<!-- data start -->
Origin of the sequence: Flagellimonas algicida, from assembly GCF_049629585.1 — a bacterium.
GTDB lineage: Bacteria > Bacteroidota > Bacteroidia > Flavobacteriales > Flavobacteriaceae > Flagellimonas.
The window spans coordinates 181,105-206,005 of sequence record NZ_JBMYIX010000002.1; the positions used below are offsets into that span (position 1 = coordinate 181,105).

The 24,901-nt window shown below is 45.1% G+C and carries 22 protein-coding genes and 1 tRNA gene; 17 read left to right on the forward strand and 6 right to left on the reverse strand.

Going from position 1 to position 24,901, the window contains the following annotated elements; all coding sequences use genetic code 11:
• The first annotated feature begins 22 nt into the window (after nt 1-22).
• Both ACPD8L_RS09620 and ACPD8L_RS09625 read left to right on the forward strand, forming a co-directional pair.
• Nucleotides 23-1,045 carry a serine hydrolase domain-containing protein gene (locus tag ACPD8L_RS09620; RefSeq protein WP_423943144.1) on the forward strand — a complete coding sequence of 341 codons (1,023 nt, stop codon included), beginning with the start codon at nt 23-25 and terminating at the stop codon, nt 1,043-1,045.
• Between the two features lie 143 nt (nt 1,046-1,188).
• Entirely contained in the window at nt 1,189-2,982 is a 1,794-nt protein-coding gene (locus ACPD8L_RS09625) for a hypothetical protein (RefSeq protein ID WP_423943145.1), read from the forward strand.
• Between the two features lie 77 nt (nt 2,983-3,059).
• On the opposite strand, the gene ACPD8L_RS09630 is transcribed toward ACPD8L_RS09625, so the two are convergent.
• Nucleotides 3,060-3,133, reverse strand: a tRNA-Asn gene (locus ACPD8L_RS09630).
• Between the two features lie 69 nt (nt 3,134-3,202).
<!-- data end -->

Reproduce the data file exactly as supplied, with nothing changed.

Origin of the sequence: Flagellimonas algicida, from assembly GCF_049629585.1 — a bacterium.
GTDB lineage: Bacteria > Bacteroidota > Bacteroidia > Flavobacteriales > Flavobacteriaceae > Flagellimonas.
The window spans coordinates 181,105-206,005 of sequence record NZ_JBMYIX010000002.1; the positions used below are offsets into that span (position 1 = coordinate 181,105).

The 24,901-nt window shown below is 45.1% G+C and carries 22 protein-coding genes and 1 tRNA gene; 17 read left to right on the forward strand and 6 right to left on the reverse strand.

Going from position 1 to position 24,901, the window contains the following annotated elements; all coding sequences use genetic code 11:
• The first annotated feature begins 22 nt into the window (after nt 1-22).
• Both ACPD8L_RS09620 and ACPD8L_RS09625 read left to right on the forward strand, forming a co-directional pair.
• Nucleotides 23-1,045 carry a serine hydrolase domain-containing protein gene (locus tag ACPD8L_RS09620; RefSeq protein WP_423943144.1) on the forward strand — a complete coding sequence of 341 codons (1,023 nt, stop codon included), beginning with the start codon at nt 23-25 and terminating at the stop codon, nt 1,043-1,045.
• Between the two features lie 143 nt (nt 1,046-1,188).
• Entirely contained in the window at nt 1,189-2,982 is a 1,794-nt protein-coding gene (locus ACPD8L_RS09625) for a hypothetical protein (RefSeq protein ID WP_423943145.1), read from the forward strand.
• Between the two features lie 77 nt (nt 2,983-3,059).
• On the opposite strand, the gene ACPD8L_RS09630 is transcribed toward ACPD8L_RS09625, so the two are convergent.
• Nucleotides 3,060-3,133, reverse strand: a tRNA-Asn gene (locus ACPD8L_RS09630).
• Between the two features lie 69 nt (nt 3,134-3,202).